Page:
A power shift is under way in our industry. Baby boomer and next-gen advisers are like seismic plates shifting underground, with one group poised to become more powerful as the other slowly fades. This change may not happen without a volcanic eruption, however.
The oldest boomers are 70. Whether consciously or unconsciously, many have chosen to “die with their boots on.” One reason for this is called work salience — which is the notion that our personality is derived from our work. In other words, “If I am what I do, then when I don't do, who am I?” And if an adviser feels a strong sense of satisfaction from his or her work, it's understandable that it would be hard to let go and move on. Mark Tibergien, chief executive of Pershing Advisor Solutions, recently wrote about this challenge, describing what many advisers don't want to hear: what it takes to exit the business gracefully.
One way to make this happen is, of course, the succession plan, which allows advisers to monetize their business at some point in the future. This also requires identifying a successor, which many advisers have done by having a next-gen adviser waiting in the wings (i.e., the business heir apparent). What's the problem with that? Next-gen advisers are becoming impatient.
Increasingly, we hear stories of next-gen advisers who spent a decade in a firm, only to give their notice and start working somewhere else. Here are a few reasons this may be happening:
• The founding adviser has transitioned to a lifestyle practice, while the next-gen adviser is expected to pick up the slack. The next-gen adviser feels that he or she has all the responsibility but few of the benefits of owning the business.
• The next-gen adviser has grown up professionally, but others still see him or her as a young adviser just starting out. The next-gen adviser feels locked in and that the only way to alter others' perception is to change firms.
• The next-gen adviser has been told he or she is the heir apparent, but no written agreement exists with the boomer adviser. At a stage in life when he or she is taking out a mortgage, having a family and saving for a child's college education, it's not surprising that the next-gen adviser wants formal acknowledgment of his or her place in the future of the firm.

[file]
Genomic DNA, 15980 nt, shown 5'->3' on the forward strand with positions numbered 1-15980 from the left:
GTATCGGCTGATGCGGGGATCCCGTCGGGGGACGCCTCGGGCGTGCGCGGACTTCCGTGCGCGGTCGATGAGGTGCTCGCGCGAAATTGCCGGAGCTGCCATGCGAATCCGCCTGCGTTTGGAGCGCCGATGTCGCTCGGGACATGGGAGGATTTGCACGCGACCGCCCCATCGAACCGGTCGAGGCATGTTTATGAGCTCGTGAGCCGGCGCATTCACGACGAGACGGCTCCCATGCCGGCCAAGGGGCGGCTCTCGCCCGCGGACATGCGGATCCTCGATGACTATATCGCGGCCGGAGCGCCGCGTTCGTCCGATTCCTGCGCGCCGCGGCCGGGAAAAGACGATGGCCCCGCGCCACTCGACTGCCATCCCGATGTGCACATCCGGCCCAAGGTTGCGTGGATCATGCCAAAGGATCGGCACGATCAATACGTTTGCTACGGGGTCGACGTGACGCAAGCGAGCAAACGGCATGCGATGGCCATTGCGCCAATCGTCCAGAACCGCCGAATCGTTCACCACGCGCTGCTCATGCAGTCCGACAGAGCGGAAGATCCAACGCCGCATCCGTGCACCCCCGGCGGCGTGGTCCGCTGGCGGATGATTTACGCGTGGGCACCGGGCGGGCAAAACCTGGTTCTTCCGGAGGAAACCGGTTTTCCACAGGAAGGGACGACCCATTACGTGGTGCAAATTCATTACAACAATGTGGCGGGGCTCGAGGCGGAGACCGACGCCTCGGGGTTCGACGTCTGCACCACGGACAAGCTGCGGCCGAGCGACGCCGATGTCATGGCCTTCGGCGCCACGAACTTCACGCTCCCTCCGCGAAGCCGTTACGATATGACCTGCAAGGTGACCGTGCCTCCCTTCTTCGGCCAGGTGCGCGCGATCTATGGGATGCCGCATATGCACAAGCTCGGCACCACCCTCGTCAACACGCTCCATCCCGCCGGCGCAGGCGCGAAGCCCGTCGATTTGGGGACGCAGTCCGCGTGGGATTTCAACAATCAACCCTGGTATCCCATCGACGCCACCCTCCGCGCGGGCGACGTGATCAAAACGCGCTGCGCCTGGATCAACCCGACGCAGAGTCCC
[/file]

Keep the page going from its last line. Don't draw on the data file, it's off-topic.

In many cases, next-gen advisers want more clarity, control and compensation. And as there are not enough next-gen advisers to go around (more advisers are leaving the industry than joining), emerging power is in their hands. Boomer advisers who assume that a next-gen adviser who has been working for them for 10 years is happy and satisfied may be in for a rude awakening as that next-gen adviser one day decides to move on, leaving the boomer adviser with no return on investment, no successor, and, potentially, ill will.
WHAT CAN BOOMER ADVISERS DO?
Given the current frenzy for next-gen advisers, I think we can expect more shifting to occur before the situation stabilizes. Boomer advisers should assume that next-gen advisers are up for grabs unless they are tethered to the organization in some way. This means boomer advisers may need to execute written succession agreements sooner than later to retain their next-gen adviser. Or, if that isn't in the cards, consider plan B: merging with a larger firm. Practices are still very much in demand.
Dying with your boots on is common in this industry, where it's easy to continue to practice indefinitely. But holding on to power probably isn't going to serve boomer advisers well in the long run. The next-gens will continue to take a step toward control one year at a time. If they are not given a chance to spread their wings, we shouldn't be surprised when they move on to a new opportunity.
Joni Youngwirth is managing principal of practice management at Commonwealth Financial Network.